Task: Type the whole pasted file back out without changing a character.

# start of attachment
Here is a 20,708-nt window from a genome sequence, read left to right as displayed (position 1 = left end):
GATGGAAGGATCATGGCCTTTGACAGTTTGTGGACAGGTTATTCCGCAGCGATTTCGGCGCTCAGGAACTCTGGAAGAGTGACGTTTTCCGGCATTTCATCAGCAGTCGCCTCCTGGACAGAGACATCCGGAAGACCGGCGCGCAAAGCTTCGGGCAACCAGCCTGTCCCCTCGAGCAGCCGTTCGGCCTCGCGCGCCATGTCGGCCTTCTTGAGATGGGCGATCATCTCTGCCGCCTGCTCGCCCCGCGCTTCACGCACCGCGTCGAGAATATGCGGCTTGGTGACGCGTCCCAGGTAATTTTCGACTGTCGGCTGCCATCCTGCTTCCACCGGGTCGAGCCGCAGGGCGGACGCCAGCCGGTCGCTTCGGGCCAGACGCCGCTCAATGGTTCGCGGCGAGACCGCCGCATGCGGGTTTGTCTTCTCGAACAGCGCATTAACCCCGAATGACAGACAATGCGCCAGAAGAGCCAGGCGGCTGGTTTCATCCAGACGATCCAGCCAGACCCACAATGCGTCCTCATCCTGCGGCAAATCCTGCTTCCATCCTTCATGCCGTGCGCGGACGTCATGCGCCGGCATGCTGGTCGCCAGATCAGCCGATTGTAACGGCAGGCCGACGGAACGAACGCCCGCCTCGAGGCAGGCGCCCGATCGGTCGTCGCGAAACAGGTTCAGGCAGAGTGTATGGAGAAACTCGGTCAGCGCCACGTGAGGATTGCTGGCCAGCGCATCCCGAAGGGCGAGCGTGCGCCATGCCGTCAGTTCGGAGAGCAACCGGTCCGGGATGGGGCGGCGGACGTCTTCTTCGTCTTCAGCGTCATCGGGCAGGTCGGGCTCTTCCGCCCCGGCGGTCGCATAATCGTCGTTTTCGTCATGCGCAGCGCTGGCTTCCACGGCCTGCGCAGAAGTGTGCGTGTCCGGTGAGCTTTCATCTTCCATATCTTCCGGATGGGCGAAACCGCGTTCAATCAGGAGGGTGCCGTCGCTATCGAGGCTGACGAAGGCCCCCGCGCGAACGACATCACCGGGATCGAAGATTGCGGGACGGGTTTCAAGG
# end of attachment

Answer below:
Here is a 20,708-nt window from a genome sequence, read left to right as displayed (position 1 = left end):
GATGGAAGGATCATGGCCTTTGACAGTTTGTGGACAGGTTATTCCGCAGCGATTTCGGCGCTCAGGAACTCTGGAAGAGTGACGTTTTCCGGCATTTCATCAGCAGTCGCCTCCTGGACAGAGACATCCGGAAGACCGGCGCGCAAAGCTTCGGGCAACCAGCCTGTCCCCTCGAGCAGCCGTTCGGCCTCGCGCGCCATGTCGGCCTTCTTGAGATGGGCGATCATCTCTGCCGCCTGCTCGCCCCGCGCTTCACGCACCGCGTCGAGAATATGCGGCTTGGTGACGCGTCCCAGGTAATTTTCGACTGTCGGCTGCCATCCTGCTTCCACCGGGTCGAGCCGCAGGGCGGACGCCAGCCGGTCGCTTCGGGCCAGACGCCGCTCAATGGTTCGCGGCGAGACCGCCGCATGCGGGTTTGTCTTCTCGAACAGCGCATTAACCCCGAATGACAGACAATGCGCCAGAAGAGCCAGGCGGCTGGTTTCATCCAGACGATCCAGCCAGACCCACAATGCGTCCTCATCCTGCGGCAAATCCTGCTTCCATCCTTCATGCCGTGCGCGGACGTCATGCGCCGGCATGCTGGTCGCCAGATCAGCCGATTGTAACGGCAGGCCGACGGAACGAACGCCCGCCTCGAGGCAGGCGCCCGATCGGTCGTCGCGAAACAGGTTCAGGCAGAGTGTATGGAGAAACTCGGTCAGCGCCACGTGAGGATTGCTGGCCAGCGCATCCCGAAGGGCGAGCGTGCGCCATGCCGTCAGTTCGGAGAGCAACCGGTCCGGGATGGGGCGGCGGACGTCTTCTTCGTCTTCAGCGTCATCGGGCAGGTCGGGCTCTTCCGCCCCGGCGGTCGCATAATCGTCGTTTTCGTCATGCGCAGCGCTGGCTTCCACGGCCTGCGCAGAAGTGTGCGTGTCCGGTGAGCTTTCATCTTCCATATCTTCCGGATGGGCGAAACCGCGTTCAATCAGGAGGGTGCCGTCGCTATCGAGGCTGACGAAGGCCCCCGCGCGAACGACATCACCGGGATCGAAGATTGCGGGACGGGTTTCAAGG